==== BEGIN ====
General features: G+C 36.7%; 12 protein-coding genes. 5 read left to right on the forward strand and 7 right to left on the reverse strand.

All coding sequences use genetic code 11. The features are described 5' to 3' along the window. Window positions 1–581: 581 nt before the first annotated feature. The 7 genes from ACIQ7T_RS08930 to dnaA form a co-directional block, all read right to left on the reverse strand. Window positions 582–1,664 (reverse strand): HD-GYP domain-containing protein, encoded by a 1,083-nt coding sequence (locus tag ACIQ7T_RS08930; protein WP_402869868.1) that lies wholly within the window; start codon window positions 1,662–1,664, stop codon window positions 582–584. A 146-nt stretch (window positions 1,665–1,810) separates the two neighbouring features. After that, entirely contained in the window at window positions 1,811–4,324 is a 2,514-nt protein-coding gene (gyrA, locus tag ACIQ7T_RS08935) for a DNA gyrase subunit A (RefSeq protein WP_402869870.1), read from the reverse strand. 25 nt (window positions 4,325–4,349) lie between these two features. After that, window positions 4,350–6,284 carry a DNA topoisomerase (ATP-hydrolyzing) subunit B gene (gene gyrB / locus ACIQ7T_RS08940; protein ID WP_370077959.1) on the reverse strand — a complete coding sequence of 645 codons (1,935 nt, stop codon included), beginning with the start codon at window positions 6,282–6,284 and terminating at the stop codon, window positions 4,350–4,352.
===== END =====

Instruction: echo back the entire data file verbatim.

General features: G+C 36.7%; 12 protein-coding genes. 5 read left to right on the forward strand and 7 right to left on the reverse strand.

All coding sequences use genetic code 11. The features are described 5' to 3' along the window. Window positions 1–581: 581 nt before the first annotated feature. The 7 genes from ACIQ7T_RS08930 to dnaA form a co-directional block, all read right to left on the reverse strand. Window positions 582–1,664 (reverse strand): HD-GYP domain-containing protein, encoded by a 1,083-nt coding sequence (locus tag ACIQ7T_RS08930; protein WP_402869868.1) that lies wholly within the window; start codon window positions 1,662–1,664, stop codon window positions 582–584. A 146-nt stretch (window positions 1,665–1,810) separates the two neighbouring features. After that, entirely contained in the window at window positions 1,811–4,324 is a 2,514-nt protein-coding gene (gyrA, locus tag ACIQ7T_RS08935) for a DNA gyrase subunit A (RefSeq protein WP_402869870.1), read from the reverse strand. 25 nt (window positions 4,325–4,349) lie between these two features. After that, window positions 4,350–6,284 carry a DNA topoisomerase (ATP-hydrolyzing) subunit B gene (gene gyrB / locus ACIQ7T_RS08940; protein ID WP_370077959.1) on the reverse strand — a complete coding sequence of 645 codons (1,935 nt, stop codon included), beginning with the start codon at window positions 6,282–6,284 and terminating at the stop codon, window positions 4,350–4,352.